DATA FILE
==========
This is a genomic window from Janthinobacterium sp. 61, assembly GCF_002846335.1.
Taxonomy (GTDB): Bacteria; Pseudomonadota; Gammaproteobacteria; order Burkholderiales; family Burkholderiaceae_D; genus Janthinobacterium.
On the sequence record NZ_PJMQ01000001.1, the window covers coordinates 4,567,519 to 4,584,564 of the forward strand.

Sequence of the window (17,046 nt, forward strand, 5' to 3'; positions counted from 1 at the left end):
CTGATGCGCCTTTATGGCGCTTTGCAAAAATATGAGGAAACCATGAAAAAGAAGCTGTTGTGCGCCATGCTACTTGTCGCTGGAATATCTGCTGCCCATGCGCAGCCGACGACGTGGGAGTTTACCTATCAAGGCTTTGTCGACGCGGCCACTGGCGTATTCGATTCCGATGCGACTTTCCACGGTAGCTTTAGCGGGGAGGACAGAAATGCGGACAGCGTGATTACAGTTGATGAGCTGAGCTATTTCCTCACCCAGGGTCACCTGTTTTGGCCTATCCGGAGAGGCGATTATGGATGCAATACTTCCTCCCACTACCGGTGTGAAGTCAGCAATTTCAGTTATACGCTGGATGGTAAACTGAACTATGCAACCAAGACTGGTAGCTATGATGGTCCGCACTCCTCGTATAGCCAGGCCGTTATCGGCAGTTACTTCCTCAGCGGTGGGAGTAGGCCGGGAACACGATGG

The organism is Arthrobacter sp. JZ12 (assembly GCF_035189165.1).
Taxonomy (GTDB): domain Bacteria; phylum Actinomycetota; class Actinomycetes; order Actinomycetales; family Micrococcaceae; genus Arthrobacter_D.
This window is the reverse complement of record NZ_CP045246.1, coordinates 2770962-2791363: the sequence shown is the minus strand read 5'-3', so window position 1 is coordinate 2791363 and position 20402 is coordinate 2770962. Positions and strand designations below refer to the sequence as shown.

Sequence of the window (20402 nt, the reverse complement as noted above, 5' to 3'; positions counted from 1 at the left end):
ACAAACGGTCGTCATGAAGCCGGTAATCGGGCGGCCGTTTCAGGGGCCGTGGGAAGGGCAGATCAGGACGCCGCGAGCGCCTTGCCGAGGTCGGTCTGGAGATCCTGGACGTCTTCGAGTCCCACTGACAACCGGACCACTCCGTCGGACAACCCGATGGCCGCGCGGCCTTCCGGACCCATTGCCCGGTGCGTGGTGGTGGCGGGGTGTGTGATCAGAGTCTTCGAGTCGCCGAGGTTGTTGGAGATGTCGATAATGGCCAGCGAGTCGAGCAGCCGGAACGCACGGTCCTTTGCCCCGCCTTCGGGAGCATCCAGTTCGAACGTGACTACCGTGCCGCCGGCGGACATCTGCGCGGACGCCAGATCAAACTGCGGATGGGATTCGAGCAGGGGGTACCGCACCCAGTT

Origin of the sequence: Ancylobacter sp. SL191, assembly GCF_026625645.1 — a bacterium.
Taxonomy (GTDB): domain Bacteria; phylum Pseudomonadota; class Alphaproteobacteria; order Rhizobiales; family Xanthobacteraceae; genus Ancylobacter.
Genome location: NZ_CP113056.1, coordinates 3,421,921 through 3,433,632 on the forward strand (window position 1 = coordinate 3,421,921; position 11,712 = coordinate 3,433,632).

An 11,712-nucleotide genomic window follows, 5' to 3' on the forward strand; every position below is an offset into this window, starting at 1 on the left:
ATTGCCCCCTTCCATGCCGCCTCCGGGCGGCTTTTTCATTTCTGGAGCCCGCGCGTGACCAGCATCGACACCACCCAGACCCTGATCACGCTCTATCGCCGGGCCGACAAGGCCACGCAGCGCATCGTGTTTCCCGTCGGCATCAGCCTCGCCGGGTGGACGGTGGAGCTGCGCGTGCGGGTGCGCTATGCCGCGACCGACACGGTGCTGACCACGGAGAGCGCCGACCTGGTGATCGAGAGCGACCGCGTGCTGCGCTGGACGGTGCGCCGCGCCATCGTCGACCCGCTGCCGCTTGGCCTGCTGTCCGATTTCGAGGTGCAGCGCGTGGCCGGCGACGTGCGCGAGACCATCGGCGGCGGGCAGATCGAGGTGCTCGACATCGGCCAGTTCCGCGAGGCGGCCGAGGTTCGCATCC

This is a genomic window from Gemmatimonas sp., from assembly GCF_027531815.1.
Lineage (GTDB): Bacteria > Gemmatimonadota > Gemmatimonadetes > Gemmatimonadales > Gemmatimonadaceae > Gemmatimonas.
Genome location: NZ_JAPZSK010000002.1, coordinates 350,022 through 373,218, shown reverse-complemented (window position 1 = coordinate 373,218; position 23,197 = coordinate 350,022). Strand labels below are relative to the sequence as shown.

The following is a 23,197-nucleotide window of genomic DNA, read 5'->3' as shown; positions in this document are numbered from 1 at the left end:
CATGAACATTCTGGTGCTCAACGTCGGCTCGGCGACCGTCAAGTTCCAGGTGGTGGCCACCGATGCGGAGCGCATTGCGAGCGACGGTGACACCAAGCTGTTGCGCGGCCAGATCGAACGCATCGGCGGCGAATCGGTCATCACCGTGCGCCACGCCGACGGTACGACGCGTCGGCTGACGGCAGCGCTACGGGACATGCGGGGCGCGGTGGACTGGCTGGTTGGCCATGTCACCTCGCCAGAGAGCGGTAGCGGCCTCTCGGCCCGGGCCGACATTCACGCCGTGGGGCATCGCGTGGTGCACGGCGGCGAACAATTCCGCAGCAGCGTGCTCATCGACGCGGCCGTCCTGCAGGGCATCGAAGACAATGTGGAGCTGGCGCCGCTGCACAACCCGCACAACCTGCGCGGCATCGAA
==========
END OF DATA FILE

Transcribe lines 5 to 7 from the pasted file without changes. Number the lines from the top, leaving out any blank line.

CTGATGCGCCTTTATGGCGCTTTGCAAAAATATGAGGAAACCATGAAAAAGAAGCTGTTGTGCGCCATGCTACTTGTCGCTGGAATATCTGCTGCCCATGCGCAGCCGACGACGTGGGAGTTTACCTATCAAGGCTTTGTCGACGCGGCCACTGGCGTATTCGATTCCGATGCGACTTTCCACGGTAGCTTTAGCGGGGAGGACAGAAATGCGGACAGCGTGATTACAGTTGATGAGCTGAGCTATTTCCTCACCCAGGGTCACCTGTTTTGGCCTATCCGGAGAGGCGATTATGGATGCAATACTTCCTCCCACTACCGGTGTGAAGTCAGCAATTTCAGTTATACGCTGGATGGTAAACTGAACTATGCAACCAAGACTGGTAGCTATGATGGTCCGCACTCCTCGTATAGCCAGGCCGTTATCGGCAGTTACTTCCTCAGCGGTGGGAGTAGGCCGGGAACACGATGG

The organism is Arthrobacter sp. JZ12 (assembly GCF_035189165.1).
Taxonomy (GTDB): domain Bacteria; phylum Actinomycetota; class Actinomycetes; order Actinomycetales; family Micrococcaceae; genus Arthrobacter_D.